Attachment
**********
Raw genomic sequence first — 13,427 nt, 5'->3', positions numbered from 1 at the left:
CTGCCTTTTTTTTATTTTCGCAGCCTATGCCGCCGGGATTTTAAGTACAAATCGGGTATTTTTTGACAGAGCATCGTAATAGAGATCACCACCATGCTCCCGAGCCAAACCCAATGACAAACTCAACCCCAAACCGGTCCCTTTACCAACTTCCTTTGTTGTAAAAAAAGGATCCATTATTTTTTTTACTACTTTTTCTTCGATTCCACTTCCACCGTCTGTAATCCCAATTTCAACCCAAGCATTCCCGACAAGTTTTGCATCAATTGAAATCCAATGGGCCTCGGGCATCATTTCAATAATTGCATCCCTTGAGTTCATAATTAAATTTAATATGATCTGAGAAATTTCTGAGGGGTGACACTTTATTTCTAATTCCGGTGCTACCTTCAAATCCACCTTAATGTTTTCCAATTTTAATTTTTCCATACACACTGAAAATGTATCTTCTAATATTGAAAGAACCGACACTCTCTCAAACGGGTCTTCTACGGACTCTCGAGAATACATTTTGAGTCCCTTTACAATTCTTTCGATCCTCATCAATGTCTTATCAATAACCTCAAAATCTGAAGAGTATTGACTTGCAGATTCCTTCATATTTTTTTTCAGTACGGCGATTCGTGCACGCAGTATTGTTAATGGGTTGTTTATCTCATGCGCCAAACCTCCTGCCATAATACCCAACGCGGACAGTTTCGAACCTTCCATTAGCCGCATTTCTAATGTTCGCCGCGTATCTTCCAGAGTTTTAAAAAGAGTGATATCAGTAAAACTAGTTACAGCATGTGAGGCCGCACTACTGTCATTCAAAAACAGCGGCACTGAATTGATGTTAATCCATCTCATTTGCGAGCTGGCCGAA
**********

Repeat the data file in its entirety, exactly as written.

Raw genomic sequence first — 13,427 nt, 5'->3', positions numbered from 1 at the left:
CTGCCTTTTTTTTATTTTCGCAGCCTATGCCGCCGGGATTTTAAGTACAAATCGGGTATTTTTTGACAGAGCATCGTAATAGAGATCACCACCATGCTCCCGAGCCAAACCCAATGACAAACTCAACCCCAAACCGGTCCCTTTACCAACTTCCTTTGTTGTAAAAAAAGGATCCATTATTTTTTTTACTACTTTTTCTTCGATTCCACTTCCACCGTCTGTAATCCCAATTTCAACCCAAGCATTCCCGACAAGTTTTGCATCAATTGAAATCCAATGGGCCTCGGGCATCATTTCAATAATTGCATCCCTTGAGTTCATAATTAAATTTAATATGATCTGAGAAATTTCTGAGGGGTGACACTTTATTTCTAATTCCGGTGCTACCTTCAAATCCACCTTAATGTTTTCCAATTTTAATTTTTCCATACACACTGAAAATGTATCTTCTAATATTGAAAGAACCGACACTCTCTCAAACGGGTCTTCTACGGACTCTCGAGAATACATTTTGAGTCCCTTTACAATTCTTTCGATCCTCATCAATGTCTTATCAATAACCTCAAAATCTGAAGAGTATTGACTTGCAGATTCCTTCATATTTTTTTTCAGTACGGCGATTCGTGCACGCAGTATTGTTAATGGGTTGTTTATCTCATGCGCCAAACCTCCTGCCATAATACCCAACGCGGACAGTTTCGAACCTTCCATTAGCCGCATTTCTAATGTTCGCCGCGTATCTTCCAGAGTTTTAAAAAGAGTGATATCAGTAAAACTAGTTACAGCATGTGAGGCCGCACTACTGTCATTCAAAAACAGCGGCACTGAATTGATGTTAATCCATCTCATTTGCGAGCTGGCCGAA